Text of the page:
Since 2019, telehealth usage has surged among seniors. As of Q2 2021, 42% of those age 65+ reported using a telehealth service in the past 12 months. Different age groups use different modalities. Video calling is proportionately higher among older consumers, in contrast to historic fears. Many seniors now report that they are familiar with telehealth and virtual visit services; familiarity has risen since 2020.
During the COVID-19 pandemic, telehealth service channels changed dramatically—many more consumers access virtual care from their local primary care provider. Over the past two years, consumers have primarily interacted with local physician’s practices during virtual consultations. This is a dramatic shift from the pre-pandemic norm, wherein telehealth services like AmWell, Teladoc, Doctor on Demand, HealthTap, MDLive and others were the dominant channel for services. That said, many of these lead telehealth networks form the backbone of services provided by other players, such as hospital systems, pharmacy brands, and insurers.
Older respondents are far more likely to rely on telehealth services provided by a local physician. The shift from national to local telehealth services is connected to greater use among older adults. This is consistent with our findings across multiple years that older consumers strongly prefer local physicians and health systems.
Among those under 35, national and local services are more comparably used. Telehealth service providers with a direct-to-consumer strategy are best served targeting younger consumers to grow their user base. Older consumers are less likely to pay for telehealth visits out of pocket than younger consumers, and much more likely to have their visit completely reimbursed.
The move by CMS to have virtual care visits reimbursed for their population has helped to fuel the dramatic increase in adoption among seniors.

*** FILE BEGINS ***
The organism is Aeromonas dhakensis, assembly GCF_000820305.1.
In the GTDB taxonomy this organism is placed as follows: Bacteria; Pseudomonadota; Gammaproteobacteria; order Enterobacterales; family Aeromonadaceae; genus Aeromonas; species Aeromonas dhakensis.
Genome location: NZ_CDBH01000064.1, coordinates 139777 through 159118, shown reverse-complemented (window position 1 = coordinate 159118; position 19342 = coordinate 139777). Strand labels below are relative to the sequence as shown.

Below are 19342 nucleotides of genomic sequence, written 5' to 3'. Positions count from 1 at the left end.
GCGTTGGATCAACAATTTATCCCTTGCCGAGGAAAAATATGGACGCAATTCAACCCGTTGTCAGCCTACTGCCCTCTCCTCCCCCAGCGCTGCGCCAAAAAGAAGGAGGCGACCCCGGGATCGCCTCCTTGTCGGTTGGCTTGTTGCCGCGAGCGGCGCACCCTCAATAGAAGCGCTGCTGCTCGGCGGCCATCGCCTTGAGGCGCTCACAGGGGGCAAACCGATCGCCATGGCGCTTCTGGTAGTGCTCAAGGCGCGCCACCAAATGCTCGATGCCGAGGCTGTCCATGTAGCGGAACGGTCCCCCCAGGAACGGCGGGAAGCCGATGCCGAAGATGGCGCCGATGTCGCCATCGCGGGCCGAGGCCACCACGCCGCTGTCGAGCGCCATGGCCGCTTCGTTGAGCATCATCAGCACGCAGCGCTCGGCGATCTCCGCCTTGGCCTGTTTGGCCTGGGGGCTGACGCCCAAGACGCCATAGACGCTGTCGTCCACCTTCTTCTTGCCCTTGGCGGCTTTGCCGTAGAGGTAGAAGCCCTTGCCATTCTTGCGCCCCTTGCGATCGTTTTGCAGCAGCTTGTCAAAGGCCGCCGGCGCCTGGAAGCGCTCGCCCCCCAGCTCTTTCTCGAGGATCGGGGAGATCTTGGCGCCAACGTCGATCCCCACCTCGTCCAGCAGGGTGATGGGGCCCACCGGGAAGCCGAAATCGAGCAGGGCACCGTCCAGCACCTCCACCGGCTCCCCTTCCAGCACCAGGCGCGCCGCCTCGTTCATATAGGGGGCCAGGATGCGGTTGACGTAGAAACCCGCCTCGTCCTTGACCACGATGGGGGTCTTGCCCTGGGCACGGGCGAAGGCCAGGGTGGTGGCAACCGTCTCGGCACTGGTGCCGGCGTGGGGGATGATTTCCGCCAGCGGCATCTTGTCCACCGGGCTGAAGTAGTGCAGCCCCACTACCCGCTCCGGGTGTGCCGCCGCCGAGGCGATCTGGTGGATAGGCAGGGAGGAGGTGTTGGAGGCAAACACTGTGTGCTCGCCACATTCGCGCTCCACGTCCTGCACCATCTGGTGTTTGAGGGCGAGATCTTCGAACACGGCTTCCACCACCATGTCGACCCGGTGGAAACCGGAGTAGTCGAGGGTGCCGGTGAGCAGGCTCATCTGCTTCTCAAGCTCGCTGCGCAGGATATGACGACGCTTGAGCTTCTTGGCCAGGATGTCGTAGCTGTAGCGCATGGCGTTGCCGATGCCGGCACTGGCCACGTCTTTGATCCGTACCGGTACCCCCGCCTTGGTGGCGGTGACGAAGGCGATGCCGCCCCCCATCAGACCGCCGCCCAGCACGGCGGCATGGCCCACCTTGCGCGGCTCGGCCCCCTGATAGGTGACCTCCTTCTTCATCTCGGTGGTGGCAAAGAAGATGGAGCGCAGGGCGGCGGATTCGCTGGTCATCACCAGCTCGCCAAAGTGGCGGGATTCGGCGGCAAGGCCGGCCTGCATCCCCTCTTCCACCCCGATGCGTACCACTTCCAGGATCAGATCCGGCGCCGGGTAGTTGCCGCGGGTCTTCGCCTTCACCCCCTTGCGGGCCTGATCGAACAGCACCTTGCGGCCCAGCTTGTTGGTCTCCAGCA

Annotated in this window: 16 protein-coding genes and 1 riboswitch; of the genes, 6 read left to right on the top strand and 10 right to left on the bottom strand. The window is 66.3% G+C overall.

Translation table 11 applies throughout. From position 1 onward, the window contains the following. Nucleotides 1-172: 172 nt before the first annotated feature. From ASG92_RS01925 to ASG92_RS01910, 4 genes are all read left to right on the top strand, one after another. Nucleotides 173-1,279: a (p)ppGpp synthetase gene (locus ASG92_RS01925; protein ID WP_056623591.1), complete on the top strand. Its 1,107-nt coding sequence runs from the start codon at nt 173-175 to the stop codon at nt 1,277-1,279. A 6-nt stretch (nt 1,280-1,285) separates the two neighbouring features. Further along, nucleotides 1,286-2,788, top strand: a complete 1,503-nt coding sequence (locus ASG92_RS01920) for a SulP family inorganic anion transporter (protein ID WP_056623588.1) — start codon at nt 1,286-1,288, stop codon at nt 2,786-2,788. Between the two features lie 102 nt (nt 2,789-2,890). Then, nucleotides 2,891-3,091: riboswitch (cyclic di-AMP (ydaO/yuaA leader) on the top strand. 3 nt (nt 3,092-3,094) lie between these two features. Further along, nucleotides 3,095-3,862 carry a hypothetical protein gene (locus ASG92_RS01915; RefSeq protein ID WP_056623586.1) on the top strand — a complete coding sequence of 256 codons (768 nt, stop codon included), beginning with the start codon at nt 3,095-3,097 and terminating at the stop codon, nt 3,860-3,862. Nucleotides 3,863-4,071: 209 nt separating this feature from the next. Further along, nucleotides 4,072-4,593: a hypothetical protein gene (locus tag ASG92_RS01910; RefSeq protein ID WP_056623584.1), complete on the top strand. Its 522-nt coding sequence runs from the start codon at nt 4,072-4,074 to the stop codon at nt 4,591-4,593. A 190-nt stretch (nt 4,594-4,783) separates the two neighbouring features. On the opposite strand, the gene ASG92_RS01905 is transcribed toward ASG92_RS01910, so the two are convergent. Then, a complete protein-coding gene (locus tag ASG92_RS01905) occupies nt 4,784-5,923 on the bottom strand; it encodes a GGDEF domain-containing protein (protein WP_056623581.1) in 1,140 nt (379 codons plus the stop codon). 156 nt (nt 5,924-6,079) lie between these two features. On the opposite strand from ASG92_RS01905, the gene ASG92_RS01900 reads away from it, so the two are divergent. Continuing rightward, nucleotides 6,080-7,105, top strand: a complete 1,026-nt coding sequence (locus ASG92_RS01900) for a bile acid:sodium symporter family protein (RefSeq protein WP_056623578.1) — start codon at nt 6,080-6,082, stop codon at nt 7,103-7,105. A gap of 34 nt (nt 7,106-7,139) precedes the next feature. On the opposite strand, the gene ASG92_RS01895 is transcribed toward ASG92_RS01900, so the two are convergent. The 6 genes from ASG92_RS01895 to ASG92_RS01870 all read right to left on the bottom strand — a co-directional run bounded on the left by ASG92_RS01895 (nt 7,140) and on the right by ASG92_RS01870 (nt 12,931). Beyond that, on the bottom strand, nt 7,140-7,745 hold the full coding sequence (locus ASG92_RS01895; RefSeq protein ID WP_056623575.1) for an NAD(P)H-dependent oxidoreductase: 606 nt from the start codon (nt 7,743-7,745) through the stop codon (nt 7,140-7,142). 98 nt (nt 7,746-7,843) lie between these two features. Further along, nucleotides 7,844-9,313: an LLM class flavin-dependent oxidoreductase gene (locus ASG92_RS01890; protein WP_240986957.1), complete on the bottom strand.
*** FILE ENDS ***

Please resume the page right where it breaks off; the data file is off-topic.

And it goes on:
Top Six Drivers of Remote Care
1. Reimbursement changes: Over the past two years, CMS has made substantial changes to support virtual care reimbursement, including expanded reimbursement of telephonic evaluation and management visits as well as behavioral health services. Physicians now receive reimbursement for remote patient monitoring services provided via a third-party vendor under a physician’s general supervision. CMS also instituted payment parity to pay practitioners at the same rate as similar in-person services.
2. Regulatory changes: CMS waived limitations on the types of clinical practitioners able to offer telehealth services to Medicare patients and suspended requirements around originating sites (i.e., the location from which a telehealth patient can receive care), so that Medicare beneficiaries can now receive telehealth services inside their own homes. It added 135 additional allowable services that could be delivered via telehealth, which more than doubled its service list.
3. New funding: The CARES Act of 2020 allocated $200M of funding for telehealth to support the expanded use of these tools. Funding in the private sector is also at an all-time high. Digital health incubator Rock Health reports that the first half of 2021 surpassed all of 2020’s funding, which was itself a blockbuster year for digital health funding.1 In addition, the bipartisan Choose Home Care Act of 2021 would allow for Medicare beneficiaries to recover at home following a hospitalization with extended at-home care, rather than a skilled nursing facility.
4. Staffing shortages: Despite vaccinations being widely available in the United States, vaccination rates have slowed. As a result of COVID-19 variants, a new surge of infections have occurred, further exacerbating staff shortages and hospital capacity issues. A desire to reduce infection spread continues to fuel the demand for virtual care.
5. Device innovation: Health devices — both medical-grade and consumer-oriented — are becoming more capable and accessible, expanding the possibility of virtual care models and empowering consumers with more insight into their own health status. While these technologies help advance applications and insights as a result of the ability to capture vital signs, it is still critical for devices to demonstrate alignment with accepted vital sign standards, like Polysomnography (PSG), the current gold standard for measuring sleep. In the future, it’s expected that more and more manufacturers will look to clinically test health devices against these set standards.
6. Consumer demand: Consumer familiarity with telehealth services is increasing across all demographics. While the average telehealth user is 44 years old and likely to have children in the home, telehealth use has increased substantially across all demographic groups.